Mesopotamian Mathematics - Research Article from Science and Its Times

This encyclopedia article consists of approximately 11 pages of information about Mesopotamian Mathematics.
This section contains 3,018 words
(approx. 11 pages at 300 words per page)
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Overview

Mathematics and writing first appeared around 3000 B.C. in Mesopotamia. Originally used as a means of accounting, the abstract concept of numbers, independent of the things being measured, developed over the course of the next thousand years. In the last century of the third millennium, the powerful Ur III state (c. 2100-2000 B.C.) established a system of weights and measures and created a large class of bureaucrats trained in a standardized curriculum. By this time the sexagesimal (base-60) place-value number system was in use.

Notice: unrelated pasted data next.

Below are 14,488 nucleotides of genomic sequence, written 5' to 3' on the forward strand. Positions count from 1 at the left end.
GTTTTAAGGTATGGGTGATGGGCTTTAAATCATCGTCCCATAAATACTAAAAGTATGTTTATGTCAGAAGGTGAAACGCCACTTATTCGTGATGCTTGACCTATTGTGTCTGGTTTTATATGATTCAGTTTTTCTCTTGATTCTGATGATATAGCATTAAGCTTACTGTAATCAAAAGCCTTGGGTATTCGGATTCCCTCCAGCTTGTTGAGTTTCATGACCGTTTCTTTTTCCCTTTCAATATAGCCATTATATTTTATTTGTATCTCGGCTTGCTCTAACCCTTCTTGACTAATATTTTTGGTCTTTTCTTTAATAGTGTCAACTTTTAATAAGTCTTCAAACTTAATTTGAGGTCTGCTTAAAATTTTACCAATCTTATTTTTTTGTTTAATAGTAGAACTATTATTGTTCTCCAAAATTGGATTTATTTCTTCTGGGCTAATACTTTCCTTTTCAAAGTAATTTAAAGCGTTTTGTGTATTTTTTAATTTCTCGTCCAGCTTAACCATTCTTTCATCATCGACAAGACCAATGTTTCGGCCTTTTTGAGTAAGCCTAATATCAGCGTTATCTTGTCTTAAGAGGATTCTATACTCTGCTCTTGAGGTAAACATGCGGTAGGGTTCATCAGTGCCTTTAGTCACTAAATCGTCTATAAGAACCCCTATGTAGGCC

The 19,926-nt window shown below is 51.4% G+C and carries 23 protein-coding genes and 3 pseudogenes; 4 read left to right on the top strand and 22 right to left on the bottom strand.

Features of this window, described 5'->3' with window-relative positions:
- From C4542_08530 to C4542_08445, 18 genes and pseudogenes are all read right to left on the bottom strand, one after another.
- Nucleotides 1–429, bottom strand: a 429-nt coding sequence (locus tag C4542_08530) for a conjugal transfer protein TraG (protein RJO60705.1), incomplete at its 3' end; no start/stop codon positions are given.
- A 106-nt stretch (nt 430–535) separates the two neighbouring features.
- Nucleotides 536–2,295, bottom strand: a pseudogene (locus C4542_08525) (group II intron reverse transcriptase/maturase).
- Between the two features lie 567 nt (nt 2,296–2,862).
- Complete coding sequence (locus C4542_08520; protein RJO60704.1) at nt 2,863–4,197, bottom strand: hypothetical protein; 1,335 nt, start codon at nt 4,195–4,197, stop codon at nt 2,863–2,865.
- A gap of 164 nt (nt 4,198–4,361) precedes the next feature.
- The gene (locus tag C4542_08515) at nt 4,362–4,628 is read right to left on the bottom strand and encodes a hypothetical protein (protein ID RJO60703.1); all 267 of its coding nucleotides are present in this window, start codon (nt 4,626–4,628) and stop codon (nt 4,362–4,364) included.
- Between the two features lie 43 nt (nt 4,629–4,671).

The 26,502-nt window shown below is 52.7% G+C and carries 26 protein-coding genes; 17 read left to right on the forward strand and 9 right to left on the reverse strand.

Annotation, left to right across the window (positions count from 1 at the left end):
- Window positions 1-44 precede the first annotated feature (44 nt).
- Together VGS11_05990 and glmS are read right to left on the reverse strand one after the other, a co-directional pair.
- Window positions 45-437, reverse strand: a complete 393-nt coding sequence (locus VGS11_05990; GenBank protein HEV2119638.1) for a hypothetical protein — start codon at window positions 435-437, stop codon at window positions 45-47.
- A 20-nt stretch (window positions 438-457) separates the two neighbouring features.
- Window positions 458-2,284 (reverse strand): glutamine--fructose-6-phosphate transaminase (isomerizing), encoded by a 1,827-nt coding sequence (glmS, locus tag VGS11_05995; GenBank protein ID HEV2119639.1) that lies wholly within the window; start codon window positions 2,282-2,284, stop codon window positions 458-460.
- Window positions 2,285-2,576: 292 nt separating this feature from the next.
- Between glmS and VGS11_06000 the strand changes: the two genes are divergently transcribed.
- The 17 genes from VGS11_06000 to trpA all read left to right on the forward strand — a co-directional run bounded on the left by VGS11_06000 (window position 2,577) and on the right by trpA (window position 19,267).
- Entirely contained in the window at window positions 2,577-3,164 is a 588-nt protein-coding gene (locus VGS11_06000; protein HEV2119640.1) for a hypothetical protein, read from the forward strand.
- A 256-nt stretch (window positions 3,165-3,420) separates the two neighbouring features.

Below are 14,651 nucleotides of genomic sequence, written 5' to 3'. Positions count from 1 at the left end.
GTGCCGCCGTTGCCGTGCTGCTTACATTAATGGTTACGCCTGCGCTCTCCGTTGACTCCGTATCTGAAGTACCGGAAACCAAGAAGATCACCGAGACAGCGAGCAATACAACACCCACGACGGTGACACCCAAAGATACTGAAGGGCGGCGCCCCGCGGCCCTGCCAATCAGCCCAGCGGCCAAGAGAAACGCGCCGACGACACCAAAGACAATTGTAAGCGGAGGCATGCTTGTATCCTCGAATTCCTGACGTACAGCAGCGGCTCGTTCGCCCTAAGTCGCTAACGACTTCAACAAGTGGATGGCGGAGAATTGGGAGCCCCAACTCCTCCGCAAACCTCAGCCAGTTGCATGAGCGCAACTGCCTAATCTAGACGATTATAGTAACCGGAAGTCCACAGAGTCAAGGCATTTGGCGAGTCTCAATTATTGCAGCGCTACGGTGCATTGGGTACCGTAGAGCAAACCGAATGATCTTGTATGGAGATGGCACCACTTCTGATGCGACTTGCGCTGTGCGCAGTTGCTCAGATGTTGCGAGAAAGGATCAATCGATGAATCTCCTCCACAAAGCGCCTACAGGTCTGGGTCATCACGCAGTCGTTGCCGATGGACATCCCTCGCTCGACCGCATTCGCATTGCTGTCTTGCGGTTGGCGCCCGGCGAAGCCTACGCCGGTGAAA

From the subsequent period, called Old Babylonian (c.2000-1600 B.C.), a large number of educational texts have survived. These reflect an interest in mathematics far beyond what would have been required in daily life. The problems emphasized procedure, leading to the computation of a number as the solution. Few sources have survived from after the Old Babylonian period until...

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This section contains 3,018 words
(approx. 11 pages at 300 words per page)
Buy the Mesopotamian Mathematics Encyclopedia Article
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Mesopotamian Mathematics from Gale. ©2005-2006 Thomson Gale, a part of the Thomson Corporation. All rights reserved.
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